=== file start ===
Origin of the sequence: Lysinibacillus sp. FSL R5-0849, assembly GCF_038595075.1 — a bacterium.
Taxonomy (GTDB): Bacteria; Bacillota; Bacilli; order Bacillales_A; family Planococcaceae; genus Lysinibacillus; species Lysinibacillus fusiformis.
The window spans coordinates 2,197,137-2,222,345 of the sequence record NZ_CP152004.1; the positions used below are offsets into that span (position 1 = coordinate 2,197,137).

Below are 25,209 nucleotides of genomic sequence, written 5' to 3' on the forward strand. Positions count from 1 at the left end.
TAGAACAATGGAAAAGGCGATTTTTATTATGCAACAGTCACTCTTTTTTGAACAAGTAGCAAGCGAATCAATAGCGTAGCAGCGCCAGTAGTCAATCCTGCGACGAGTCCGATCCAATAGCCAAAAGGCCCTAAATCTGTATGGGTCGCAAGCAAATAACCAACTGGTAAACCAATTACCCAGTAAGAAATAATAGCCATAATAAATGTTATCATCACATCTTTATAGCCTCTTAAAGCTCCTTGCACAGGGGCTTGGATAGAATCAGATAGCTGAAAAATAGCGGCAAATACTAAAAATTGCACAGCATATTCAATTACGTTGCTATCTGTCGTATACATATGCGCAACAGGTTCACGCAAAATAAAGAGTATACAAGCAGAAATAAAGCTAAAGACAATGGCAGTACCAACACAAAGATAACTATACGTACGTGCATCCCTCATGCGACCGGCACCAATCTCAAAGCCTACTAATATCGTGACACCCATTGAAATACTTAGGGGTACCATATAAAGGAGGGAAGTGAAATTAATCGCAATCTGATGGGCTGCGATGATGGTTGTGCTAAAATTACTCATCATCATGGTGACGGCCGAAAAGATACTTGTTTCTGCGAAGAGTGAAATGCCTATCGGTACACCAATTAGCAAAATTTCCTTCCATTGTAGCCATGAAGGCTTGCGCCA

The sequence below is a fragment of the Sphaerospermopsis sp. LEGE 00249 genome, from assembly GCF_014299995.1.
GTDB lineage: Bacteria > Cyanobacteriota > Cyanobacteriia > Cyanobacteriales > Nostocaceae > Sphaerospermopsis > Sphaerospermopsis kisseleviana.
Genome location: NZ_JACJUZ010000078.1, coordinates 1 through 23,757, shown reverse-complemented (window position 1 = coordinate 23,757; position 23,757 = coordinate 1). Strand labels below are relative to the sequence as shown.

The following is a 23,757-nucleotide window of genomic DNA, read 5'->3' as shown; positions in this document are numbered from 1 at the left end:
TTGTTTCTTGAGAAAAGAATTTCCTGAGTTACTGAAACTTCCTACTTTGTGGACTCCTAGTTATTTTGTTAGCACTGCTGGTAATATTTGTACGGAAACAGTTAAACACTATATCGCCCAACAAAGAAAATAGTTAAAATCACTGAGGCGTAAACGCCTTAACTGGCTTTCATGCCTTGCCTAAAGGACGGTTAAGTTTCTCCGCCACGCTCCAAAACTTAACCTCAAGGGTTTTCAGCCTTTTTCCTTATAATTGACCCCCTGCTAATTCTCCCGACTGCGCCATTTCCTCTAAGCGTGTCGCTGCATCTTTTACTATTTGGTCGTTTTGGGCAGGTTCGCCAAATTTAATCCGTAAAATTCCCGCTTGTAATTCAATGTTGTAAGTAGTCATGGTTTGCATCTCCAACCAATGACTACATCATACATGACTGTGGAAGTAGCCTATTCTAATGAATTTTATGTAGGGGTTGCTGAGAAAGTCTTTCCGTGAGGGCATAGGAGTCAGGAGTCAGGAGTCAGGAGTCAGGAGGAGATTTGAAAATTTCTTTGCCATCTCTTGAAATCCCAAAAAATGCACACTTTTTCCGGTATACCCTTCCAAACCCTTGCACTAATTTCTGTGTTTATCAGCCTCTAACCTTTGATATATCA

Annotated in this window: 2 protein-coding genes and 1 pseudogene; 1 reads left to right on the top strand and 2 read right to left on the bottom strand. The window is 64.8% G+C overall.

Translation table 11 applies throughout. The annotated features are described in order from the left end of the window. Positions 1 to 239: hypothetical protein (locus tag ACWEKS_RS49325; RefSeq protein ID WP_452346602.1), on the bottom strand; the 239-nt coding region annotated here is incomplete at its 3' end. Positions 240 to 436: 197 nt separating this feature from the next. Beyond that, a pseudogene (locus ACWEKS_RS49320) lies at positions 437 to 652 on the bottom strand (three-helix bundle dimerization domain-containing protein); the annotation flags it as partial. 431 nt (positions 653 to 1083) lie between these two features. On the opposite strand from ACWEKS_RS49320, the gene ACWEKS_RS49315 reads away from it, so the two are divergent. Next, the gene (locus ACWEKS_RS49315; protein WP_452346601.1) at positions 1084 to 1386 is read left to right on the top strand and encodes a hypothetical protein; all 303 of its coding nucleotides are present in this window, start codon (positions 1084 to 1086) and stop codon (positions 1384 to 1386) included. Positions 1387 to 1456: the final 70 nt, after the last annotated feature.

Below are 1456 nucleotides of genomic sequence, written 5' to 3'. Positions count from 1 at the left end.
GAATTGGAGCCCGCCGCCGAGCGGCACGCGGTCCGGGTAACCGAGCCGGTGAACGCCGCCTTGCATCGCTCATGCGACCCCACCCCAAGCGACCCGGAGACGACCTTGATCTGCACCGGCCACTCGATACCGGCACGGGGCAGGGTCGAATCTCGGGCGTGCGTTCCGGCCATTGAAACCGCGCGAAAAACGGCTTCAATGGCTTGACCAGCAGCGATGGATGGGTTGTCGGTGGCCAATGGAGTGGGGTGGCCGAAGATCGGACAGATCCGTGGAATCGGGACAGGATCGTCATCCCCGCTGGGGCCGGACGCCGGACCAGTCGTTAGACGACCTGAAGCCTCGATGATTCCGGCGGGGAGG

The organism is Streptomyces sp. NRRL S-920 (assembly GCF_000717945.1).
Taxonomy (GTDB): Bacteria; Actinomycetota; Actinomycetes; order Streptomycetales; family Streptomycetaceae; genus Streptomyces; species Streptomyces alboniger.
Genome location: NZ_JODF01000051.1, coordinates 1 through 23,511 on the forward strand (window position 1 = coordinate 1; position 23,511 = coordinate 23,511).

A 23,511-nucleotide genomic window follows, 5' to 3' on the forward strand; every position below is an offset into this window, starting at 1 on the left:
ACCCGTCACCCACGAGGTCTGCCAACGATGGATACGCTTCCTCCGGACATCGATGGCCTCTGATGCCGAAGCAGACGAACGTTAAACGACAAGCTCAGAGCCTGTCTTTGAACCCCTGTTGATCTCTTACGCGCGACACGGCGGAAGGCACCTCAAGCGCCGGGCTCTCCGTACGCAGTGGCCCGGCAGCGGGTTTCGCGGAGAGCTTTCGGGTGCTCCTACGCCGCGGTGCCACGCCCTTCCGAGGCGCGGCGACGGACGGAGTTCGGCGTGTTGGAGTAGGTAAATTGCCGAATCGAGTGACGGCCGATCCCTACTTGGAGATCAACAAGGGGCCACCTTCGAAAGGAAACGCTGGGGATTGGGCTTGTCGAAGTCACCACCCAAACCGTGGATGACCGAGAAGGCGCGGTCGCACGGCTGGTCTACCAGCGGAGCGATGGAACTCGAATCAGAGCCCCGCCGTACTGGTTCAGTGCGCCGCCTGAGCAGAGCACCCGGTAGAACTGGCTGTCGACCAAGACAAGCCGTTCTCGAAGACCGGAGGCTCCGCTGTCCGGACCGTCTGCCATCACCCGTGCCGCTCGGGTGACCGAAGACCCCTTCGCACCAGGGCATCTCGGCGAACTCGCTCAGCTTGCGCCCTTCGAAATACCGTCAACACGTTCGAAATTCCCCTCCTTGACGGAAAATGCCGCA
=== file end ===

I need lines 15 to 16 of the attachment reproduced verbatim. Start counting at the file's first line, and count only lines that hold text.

The organism is Streptomyces sp. NRRL S-920 (assembly GCF_000717945.1).
Taxonomy (GTDB): Bacteria; Actinomycetota; Actinomycetes; order Streptomycetales; family Streptomycetaceae; genus Streptomyces; species Streptomyces alboniger.